State of Maine: Maine towns’ growing identity crisis



Raise your hand if you want to have a town. Not just an address, but a town where you feel like you belong. A town with good schools, good restaurants, good neighbors, maybe a library. A town where people will leave you alone until you need something, then they’ll be there for you. 

It used to be that most Maine towns were like that, at least in this part of the state. Family and community networks were tight. Even enemies were part of the network. There was the opportunity to relish their foibles and misfortunes, but even for them, no one was going to be left hungry or homeless. 

Hancock County towns have changed over time. Now they are changing fast. First it was summer people who came, and then stayed, marrying into a local family or finding work and a way of life that appealed. Some integrated well and some kept apart, familiar figures that merited a wave from the pickup or a hello on the sidewalkpart of the landscape.  

When a town stops to take a look at itself, is it too late? Changes in the life of rural towns are driven both from the inside and the outside. When the trip from Boston was a major journey, summer visitors came to stay, building summer houses and hiring locals to cook, clean and garden, drive their cars and boats, secure the whole enterprise in the fall and open it up again in the spring 

There was a balance of power. “Rusticators” were wise enough to know they were dependent on the locals and often developed, if not friendships, at least a relationship of mutual respect with the people they depended upon to make their summers pleasurable. They may not have participated in town life directly, but they were a fixture. 

Better roads and faster cars (and the founding of a national park) led to a wider swath of the outside world coming to take a look at the coast of Maine. These people were not about to build houses and stay a while. They wanted a comfortable room and good meals during their week or weekend Downeast, and it came to pass. 

Bar Harbor, the home of Acadia National Park, experienced the most rapid and substantial growth. Now full to bursting, some of that growth is spilling over not just to other Mount Desert Island towns, but to towns throughout the county. 

Despite the mantra of “We don’t want to be Bar Harbor,” many residents of other communities wouldn’t mind a taste of the summer phenomenon that is the heart of Vacationland. They have been careful about trying to preserve the goodness of their hometowns, often by trying to focus on arts and music rather than shopping. But once that Pandora’s box is opened, shopping must surely follow.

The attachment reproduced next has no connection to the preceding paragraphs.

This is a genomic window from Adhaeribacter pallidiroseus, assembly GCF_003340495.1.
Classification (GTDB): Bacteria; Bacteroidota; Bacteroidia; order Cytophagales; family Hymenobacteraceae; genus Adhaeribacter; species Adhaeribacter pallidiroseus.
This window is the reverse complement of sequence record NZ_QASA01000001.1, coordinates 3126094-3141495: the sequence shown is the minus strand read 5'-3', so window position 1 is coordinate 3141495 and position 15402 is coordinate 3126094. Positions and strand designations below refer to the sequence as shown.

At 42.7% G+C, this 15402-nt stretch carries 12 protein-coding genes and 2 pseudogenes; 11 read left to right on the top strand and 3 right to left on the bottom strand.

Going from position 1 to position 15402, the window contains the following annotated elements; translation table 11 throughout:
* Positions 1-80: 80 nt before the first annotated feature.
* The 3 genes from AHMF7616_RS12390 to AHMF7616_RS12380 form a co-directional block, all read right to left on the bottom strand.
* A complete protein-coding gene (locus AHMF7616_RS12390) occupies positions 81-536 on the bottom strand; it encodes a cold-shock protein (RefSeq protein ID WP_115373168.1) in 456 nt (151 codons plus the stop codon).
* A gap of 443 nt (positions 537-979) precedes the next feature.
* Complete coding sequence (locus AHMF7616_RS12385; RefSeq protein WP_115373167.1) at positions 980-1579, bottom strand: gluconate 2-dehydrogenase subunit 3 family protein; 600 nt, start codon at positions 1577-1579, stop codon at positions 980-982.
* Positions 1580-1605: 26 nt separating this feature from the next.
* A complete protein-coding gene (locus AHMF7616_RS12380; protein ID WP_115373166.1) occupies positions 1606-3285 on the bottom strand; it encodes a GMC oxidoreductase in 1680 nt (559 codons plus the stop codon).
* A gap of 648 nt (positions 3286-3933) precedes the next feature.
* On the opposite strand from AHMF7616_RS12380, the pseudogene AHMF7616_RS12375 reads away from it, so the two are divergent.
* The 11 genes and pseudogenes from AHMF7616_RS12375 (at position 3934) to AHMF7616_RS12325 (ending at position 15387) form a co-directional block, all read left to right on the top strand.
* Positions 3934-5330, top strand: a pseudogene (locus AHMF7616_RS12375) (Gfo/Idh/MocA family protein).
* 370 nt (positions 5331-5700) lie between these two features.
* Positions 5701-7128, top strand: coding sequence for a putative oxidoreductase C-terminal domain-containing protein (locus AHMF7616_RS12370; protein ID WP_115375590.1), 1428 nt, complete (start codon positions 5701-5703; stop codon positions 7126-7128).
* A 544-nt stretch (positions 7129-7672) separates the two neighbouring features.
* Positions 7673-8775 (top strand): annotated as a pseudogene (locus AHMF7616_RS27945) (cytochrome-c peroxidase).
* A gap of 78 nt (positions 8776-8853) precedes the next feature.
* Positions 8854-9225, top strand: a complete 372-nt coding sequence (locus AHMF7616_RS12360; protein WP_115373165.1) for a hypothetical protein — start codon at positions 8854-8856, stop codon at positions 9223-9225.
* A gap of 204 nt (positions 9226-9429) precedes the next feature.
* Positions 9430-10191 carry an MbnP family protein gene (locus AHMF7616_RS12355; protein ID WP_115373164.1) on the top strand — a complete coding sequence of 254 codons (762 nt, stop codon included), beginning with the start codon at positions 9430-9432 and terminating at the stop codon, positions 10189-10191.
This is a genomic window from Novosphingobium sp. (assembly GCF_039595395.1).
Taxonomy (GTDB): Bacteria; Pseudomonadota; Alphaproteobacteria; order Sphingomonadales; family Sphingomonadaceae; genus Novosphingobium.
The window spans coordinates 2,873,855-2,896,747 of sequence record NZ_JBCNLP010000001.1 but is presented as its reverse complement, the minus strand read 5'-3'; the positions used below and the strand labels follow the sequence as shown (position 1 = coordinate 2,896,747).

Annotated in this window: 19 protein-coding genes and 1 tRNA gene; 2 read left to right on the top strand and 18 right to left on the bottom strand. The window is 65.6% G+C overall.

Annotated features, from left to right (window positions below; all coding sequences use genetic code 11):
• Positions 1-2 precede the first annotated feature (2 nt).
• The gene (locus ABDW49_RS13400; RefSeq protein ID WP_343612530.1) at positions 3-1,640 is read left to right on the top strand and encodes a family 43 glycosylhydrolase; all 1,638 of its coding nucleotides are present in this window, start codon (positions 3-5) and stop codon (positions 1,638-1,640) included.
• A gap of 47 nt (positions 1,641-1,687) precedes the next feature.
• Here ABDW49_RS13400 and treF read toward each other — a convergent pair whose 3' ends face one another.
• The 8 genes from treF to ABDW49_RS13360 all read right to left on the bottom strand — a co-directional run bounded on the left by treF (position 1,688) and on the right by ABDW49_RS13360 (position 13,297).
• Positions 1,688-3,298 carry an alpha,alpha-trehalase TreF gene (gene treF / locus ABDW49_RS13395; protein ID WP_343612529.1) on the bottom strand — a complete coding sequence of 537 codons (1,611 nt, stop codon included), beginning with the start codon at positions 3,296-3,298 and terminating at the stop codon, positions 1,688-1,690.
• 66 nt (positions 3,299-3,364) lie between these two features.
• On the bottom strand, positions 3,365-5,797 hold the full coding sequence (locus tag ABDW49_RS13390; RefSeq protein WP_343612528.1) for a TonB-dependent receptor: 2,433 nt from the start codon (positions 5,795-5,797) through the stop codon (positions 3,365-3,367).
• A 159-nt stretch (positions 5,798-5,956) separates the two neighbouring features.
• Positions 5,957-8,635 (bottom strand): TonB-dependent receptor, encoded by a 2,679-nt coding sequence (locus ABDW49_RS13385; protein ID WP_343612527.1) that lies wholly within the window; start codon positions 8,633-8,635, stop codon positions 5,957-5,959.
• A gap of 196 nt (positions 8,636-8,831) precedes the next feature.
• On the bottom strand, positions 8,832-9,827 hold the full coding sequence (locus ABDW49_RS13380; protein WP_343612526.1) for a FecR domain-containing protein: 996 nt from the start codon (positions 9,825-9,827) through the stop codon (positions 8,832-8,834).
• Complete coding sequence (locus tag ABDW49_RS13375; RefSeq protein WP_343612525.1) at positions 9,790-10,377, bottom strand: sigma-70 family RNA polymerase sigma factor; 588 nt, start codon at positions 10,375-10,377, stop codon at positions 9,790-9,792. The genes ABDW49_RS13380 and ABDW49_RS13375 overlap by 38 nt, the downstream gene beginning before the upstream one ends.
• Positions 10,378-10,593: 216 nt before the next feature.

It is difficult to open the door to tourism just a crack. Once it starts there is no going back. Even a modest number of tourists need places to eat and sleep, public restrooms, something to do and someone to look out for them when an ankle is turned, a head is bumped, a spill is taken or worse. You need police officers and firefighters, places to park and someone to answer questions (“How do you keep all the boats facing in the same direction?”). Then winter comes and you don’t need any of that anymore, but then it’s spring and you have to find people to do it all again… 

While communities struggle to figure out what they want and how much of it, another phenomenon is underway, a result of the year we have just lived through, threatened by a highly contagious disease none of us had ever heard of before February of 2020. 

Most of Downeast Maine is naturally socially distanced. There are not that many of us and there is winter when we keep to ourselves and stay in out of the cold. People who live in more densely populated places decided it would be a good backup plan to have a place in Maine, to come to now or if things got worse. 

A selectman in one coastal town said, “They’ve bought up every house that anybody would sell and now they’ve started on the land.” The cost of houses exploded, far beyond the reach of local residents, and a great exodus ensued. More towns are becoming seasonal as a result, with few lights on in neighborhoods in winter and fewer businesses able to stay open. 

This time it’s not just about our preferences. This time it is existentialOnce again we are trying to figure out what we want our towns to be, and hoping it is not too late to get there. 

Jill Goldthwait worked for 25 years as a registered nurse at Mount Desert Island Hospital. She has served as a Bar Harbor town councilor and as an independent state senator from Hancock County. 

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